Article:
The European Union on Tuesday agreed to reopen its borders to 15 countries, excluding the US which has seen another surge in cases. 

The 15 countries deemed safe are as follows: Algeria, Australia, Canada, Georgia, Japan, Montenegro, Morocco, New Zealand, Rwanda, Serbia, South Korea, Thailand, Tunisia and Uruguay.

As Ireland is not in the Schengen Area, and has a Common Travel Area with the UK, it is not part of the agreement.

Countries can opt out of the agreement and Denmark has to date.

Refunds

The Irish Travel Agents Association (ITAA) has called on the government to clarify the “mixed messaging”.

The ITAA said if the official advice is for people not to travel abroad, the government should cancel all flights and ensure people are refunded.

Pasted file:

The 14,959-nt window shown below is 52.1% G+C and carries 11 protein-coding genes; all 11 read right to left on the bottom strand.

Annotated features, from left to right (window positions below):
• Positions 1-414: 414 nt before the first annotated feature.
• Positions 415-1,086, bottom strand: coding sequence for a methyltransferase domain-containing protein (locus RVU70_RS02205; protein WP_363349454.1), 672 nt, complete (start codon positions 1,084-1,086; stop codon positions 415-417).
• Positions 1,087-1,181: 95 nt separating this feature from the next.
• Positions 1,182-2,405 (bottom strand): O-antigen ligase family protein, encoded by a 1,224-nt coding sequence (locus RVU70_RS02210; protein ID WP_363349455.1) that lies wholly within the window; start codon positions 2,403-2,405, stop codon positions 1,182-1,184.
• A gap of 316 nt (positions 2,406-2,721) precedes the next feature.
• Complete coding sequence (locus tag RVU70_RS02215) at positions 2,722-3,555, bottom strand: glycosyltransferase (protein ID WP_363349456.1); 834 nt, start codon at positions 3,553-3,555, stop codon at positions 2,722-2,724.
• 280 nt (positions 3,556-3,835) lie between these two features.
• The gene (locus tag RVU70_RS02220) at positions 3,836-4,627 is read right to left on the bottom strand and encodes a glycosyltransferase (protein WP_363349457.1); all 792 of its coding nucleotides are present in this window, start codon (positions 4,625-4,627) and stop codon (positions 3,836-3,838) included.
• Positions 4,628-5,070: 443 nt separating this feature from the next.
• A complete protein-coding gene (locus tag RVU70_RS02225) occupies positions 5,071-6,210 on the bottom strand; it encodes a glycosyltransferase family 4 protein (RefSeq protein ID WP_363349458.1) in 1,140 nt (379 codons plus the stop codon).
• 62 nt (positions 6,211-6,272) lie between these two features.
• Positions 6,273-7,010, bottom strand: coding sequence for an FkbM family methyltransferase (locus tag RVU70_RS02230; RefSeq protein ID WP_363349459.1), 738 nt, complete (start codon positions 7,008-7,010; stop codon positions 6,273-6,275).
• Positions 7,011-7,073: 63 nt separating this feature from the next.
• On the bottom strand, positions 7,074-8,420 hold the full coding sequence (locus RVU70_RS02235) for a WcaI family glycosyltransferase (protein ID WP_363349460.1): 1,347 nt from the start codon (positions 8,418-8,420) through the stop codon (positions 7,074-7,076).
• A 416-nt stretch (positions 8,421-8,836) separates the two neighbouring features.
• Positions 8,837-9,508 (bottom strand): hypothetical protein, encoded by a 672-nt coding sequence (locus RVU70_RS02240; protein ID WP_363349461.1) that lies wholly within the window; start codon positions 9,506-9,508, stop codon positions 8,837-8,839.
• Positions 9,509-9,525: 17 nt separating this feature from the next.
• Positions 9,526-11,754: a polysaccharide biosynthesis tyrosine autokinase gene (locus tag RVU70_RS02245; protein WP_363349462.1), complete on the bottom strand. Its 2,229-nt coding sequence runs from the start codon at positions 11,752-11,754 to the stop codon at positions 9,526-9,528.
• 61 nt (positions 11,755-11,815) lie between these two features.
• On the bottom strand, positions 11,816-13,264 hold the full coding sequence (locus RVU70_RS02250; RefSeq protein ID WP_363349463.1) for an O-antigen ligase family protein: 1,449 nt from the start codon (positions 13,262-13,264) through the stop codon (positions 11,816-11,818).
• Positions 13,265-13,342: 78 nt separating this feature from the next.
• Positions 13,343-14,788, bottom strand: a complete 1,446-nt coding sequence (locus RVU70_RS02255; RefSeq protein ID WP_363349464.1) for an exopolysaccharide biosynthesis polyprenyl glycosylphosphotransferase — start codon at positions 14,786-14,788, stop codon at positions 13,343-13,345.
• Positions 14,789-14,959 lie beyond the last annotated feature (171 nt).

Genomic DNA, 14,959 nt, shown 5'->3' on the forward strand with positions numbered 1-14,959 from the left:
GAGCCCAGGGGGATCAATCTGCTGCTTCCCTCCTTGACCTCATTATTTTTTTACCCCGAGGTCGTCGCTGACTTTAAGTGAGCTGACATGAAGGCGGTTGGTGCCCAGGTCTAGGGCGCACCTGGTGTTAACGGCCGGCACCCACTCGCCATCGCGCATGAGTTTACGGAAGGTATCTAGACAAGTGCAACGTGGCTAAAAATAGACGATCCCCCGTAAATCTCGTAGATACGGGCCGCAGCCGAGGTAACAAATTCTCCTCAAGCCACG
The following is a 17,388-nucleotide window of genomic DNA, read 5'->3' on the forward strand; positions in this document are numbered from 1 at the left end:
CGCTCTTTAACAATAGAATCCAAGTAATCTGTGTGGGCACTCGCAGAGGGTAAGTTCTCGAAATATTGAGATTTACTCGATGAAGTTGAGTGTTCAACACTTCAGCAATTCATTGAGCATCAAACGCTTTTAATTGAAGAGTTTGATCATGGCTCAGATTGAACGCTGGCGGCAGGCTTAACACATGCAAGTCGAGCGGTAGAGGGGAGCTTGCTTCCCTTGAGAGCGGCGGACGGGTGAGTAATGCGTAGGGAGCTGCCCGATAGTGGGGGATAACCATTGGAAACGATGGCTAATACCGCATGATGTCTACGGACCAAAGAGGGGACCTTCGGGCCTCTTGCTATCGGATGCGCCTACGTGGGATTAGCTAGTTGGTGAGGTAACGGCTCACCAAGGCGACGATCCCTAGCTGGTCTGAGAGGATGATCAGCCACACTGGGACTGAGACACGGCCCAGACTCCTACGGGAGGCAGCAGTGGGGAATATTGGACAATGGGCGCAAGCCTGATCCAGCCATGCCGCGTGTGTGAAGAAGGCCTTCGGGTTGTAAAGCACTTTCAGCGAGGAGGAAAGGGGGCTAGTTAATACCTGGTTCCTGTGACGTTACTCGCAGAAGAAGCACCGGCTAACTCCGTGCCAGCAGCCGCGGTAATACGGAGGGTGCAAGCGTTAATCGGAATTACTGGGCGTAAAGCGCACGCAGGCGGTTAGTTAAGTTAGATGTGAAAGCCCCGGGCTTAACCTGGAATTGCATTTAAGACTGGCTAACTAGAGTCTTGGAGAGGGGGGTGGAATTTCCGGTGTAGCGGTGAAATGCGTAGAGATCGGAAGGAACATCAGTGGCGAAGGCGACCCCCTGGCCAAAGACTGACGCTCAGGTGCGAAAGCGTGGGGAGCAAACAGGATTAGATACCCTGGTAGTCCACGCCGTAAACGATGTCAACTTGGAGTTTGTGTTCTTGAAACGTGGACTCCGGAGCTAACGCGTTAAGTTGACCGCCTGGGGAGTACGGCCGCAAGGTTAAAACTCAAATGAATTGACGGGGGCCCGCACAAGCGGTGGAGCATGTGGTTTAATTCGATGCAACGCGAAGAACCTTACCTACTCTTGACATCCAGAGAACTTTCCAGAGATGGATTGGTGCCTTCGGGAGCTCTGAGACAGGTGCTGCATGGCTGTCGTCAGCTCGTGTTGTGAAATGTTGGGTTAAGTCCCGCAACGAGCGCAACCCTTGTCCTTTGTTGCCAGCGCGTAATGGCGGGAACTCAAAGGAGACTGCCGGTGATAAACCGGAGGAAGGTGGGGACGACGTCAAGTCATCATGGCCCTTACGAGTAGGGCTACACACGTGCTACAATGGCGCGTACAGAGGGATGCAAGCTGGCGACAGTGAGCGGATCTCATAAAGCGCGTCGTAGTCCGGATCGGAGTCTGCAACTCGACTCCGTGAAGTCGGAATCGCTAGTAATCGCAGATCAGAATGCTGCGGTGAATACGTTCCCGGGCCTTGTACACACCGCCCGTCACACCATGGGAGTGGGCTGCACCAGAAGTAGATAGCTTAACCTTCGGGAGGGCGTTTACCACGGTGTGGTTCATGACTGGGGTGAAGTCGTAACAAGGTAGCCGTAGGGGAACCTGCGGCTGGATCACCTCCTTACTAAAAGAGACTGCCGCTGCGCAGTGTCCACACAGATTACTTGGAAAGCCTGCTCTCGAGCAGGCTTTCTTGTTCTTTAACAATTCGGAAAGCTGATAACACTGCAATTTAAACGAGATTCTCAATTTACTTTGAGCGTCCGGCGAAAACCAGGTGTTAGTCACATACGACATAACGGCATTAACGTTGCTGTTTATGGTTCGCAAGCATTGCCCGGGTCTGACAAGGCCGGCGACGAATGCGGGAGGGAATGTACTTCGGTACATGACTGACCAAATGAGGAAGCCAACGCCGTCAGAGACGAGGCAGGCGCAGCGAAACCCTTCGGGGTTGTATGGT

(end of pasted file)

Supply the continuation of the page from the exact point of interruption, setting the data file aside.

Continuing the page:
ITAA CEO Pat Dawson this week said there is “huge confusion” for customers and travel agents alike.

“If the Department of Health, the Chief Medical Officer and the Department of Foreign Affairs wish to uphold these restrictions, they will have to support inbound and outbound tourism and compensate affected consumers – a decision must be made on this,” Dawson said.

No one in the Irish travel industry is advocating unsafe travel, the response of the Irish people to the pandemic has been astounding, they are not going to start going on holidays and taking risks.

The Consumer Association of Ireland has called for the government to create a compensation fund to reimburse holidaymakers who have cancelled flights, or will not travel as planned, on foot of government travel advice.

005 Passenger Locator Form File photo of a passenger at Dublin Airport in May. Source: Leah Farrell/RollingNews.ie

Speaking to TheJournal.ie yesterday, CAI Policy and Council Advisor Dermot Jewell confirmed that holidaymakers are not entitled to refunds if they cancel their booking and could “be left seriously out of pocket”.